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105th Congress                                                   Report
                        HOUSE OF REPRESENTATIVES

 1st Session                                                    105-330
_______________________________________________________________________


 
    SENSE OF THE CONGRESS REGARDING MANAGEMENT OF FORESTS TO REDUCE 
                            GREENHOUSE GASES

                                _______
                                

  October 21, 1997.--Referred to the House Calendar and ordered to be 
                                printed

_______________________________________________________________________


  Mr. Young of Alaska, from the Committee on Resources, submitted the 
                               following

                              R E P O R T

                             together with

                            ADDITIONAL VIEWS

                    [To accompany H. Con. Res. 151]

      [Including cost estimate of the Congressional Budget Office]

  The Committee on Resources, to whom was referred the 
concurrent resolution (H. Con. Res. 151) expressing the sense 
of the Congress that the United States should manage its public 
domain national forests to maximize the reduction of carbon 
dioxide in the atmosphere among many other objectives and that 
the United States should serve as an example and as a world 
leader in actively managing its public domain national forests 
in a manner that substantially reduces the amount of carbon 
dioxide added to the atmosphere, having considered the same, 
report favorably thereon with amendments and recommend that the 
concurrent resolution as amended be agreed to.
  The amendments are as follows:
  Strike out all after the resolving clause and insert in lieu 
thereof the following:

That it is the sense of the Congress that the United States--
          (1) should manage its forests to maximize the reduction of 
        carbon dioxide in the atmosphere among many other objectives; 
        and
          (2) should serve as an example and as a world leader in 
        managing its forests in a manner that substantially reduces the 
        amount of carbon dioxide in the atmosphere.

  Amend the preamble to read as follows:

Whereas carbon dioxide, a major greenhouse gas, can be removed from the 
atmosphere by trees through photosynthesis and stored in wood;

Whereas releases of carbon dioxide can be prevented by the use of wood 
products as substitutes for products whose manufacture consumes fossil 
fuels and releases substantial amounts of carbon dioxide; and

Whereas managing our forests by planting and growing our forest resources 
will remove carbon dioxide from the atmosphere: Now, therefore, be it

  Amend the title so as to read:

      Concurrent resolution expressing the sense of the 
Congress that the United States should manage its forests to 
maximize the reduction of carbon dioxide in the atmosphere 
among many other objectives, and that the United States should 
serve as an example and as a world leader in managing its 
forests in a manner that substantially reduces the amount of 
carbon dioxide in the atmosphere.

                          PURPOSE OF THE BILL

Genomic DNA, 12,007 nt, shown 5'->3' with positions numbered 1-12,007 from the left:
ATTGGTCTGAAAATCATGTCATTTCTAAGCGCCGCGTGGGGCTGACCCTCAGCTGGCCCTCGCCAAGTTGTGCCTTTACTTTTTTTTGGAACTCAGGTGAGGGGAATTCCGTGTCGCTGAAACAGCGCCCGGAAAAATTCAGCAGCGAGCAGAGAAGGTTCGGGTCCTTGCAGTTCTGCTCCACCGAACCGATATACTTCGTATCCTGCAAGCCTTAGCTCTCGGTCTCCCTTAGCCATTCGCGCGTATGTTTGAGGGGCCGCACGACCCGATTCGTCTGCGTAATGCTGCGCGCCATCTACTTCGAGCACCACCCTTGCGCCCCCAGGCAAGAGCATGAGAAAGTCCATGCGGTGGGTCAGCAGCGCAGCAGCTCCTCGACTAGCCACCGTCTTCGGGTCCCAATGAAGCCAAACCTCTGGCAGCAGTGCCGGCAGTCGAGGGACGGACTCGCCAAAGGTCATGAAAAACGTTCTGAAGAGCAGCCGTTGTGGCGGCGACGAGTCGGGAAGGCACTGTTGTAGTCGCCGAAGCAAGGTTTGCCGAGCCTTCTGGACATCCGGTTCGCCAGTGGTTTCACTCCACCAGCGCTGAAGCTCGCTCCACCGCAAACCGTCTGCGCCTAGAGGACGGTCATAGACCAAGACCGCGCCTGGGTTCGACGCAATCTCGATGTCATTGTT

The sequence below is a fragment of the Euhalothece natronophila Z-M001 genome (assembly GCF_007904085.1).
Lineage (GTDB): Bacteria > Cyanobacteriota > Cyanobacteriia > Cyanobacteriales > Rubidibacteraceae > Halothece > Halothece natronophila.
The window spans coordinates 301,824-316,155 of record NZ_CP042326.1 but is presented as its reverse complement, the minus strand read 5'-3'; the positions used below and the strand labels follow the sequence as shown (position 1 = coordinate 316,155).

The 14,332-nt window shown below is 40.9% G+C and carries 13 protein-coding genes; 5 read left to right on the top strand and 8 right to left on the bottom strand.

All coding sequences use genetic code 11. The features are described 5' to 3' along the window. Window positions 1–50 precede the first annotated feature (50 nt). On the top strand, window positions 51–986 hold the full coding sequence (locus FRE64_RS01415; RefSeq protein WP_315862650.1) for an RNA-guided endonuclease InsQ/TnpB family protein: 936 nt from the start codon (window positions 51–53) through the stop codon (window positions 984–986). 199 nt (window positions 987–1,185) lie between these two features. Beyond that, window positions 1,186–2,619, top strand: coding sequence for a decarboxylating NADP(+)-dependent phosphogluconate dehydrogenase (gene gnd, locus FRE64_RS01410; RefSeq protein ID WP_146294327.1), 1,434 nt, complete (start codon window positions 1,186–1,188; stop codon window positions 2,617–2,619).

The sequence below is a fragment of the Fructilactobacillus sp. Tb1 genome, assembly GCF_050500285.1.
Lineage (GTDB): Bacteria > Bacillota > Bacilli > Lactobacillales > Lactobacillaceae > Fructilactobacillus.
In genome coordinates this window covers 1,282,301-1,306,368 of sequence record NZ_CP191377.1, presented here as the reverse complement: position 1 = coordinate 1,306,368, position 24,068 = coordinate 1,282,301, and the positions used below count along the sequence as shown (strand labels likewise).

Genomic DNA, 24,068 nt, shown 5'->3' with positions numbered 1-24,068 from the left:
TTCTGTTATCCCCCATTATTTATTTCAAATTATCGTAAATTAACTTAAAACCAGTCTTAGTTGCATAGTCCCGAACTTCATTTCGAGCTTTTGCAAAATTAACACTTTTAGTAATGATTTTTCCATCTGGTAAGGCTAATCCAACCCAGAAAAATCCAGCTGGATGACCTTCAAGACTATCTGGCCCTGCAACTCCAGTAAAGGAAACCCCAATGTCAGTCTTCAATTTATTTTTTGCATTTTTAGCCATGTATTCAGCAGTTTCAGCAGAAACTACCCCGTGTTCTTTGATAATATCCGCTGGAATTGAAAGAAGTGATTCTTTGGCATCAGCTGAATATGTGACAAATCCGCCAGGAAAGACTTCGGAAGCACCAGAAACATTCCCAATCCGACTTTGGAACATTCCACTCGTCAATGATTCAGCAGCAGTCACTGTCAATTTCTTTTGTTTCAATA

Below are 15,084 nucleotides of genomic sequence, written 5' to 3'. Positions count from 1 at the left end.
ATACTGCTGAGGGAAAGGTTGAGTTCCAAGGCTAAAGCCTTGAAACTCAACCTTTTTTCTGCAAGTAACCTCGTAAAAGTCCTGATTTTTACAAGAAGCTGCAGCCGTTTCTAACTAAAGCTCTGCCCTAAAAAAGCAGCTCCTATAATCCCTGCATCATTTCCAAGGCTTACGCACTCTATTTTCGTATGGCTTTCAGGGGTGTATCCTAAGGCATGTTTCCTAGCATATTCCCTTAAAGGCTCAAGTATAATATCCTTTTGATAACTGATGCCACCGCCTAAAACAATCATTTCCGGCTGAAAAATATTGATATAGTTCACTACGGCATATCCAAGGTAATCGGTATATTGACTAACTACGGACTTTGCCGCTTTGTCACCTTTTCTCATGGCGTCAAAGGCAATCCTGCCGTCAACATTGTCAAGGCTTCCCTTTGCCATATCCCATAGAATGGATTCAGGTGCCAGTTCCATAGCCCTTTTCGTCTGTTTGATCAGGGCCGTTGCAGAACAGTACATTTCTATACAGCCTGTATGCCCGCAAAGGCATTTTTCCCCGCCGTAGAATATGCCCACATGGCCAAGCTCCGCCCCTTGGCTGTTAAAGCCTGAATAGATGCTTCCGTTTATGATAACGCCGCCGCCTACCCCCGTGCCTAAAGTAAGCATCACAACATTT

The purpose of H. Con. Res. 151 is to express the sense of 
the Congress that the United States should manage its public 
domain national forests to maximize the reduction of carbon 
dioxide in the atmosphere among many other objectives and that 
the United States should serve as an example and as a world 
leader in actively managing its public domain national forests 
in a manner that substantially reduces the amount of carbon 
dioxide added to the atmosphere.

                  BACKGROUND AND NEED FOR LEGISLATION

    Global warming has been an issue of great debate and recent 
discussion in Congress. This is due to the fact that in 
December of this year, the United Nations Framework Convention 
on Climate Change meets in Kyoto, Japan. The Clinton-Gore 
Administration has stated publicly that they intend to commit 
the United States to mandatory greenhouse gas reductions at the 
Convention.
    Science has proven to us that carbon dioxide, the leading 
greenhouse gas, can be taken out of the atmosphere by allowing 
a young vibrant forest to absorb carbon through photosynthesis. 
It is stored as wood. Carbon dioxide can also be kept out of 
the atmosphere by harvesting the forest before it begins to 
decompose or burn, thus storing the carbon in wood products 
that are environmentally friendly, as well as providing an 
economic benefit to society.
    The most extensive scientific work on this subject has been 
conducted by Dr. John Perez-Garcia, Associate Professor, 
University of Washington; Dr. Chadwick Oliver, Professor, 
University of Washington; Mr. Bruce Lippke, Professor and 
Director of the Center for International Trade in Forest 
Products; and Mr. R. Neil Sampson.

                            COMMITTEE ACTION

    H. Con. Res. 151 was introduced on September 10, 1997, by 
Congressman Don Young (R-AK) (for himself, Mr. Gingrich, Mrs. 
Chenoweth, Mr. Taylor of North Carolina, Mr. Herger, and Mr. 
Peterson of Pennsylvania, Mr. Pombo, Mr. McInnis, Mr. Sessions, 
Mrs. Smith of Washington, Mr. Riggs, Mr. Cunningham, Mrs. 
Cubin, Mr. Nethercutt, Mr. Doolittle, Mr. Lewis of California, 
Mr. Skeen, Mr. Bob Schaffer of Colorado, Mr. Hansen, and Mr. 
Radanovich). The bill was referred to the Committee on 
Resources, and within the Committee to the Subcommittee on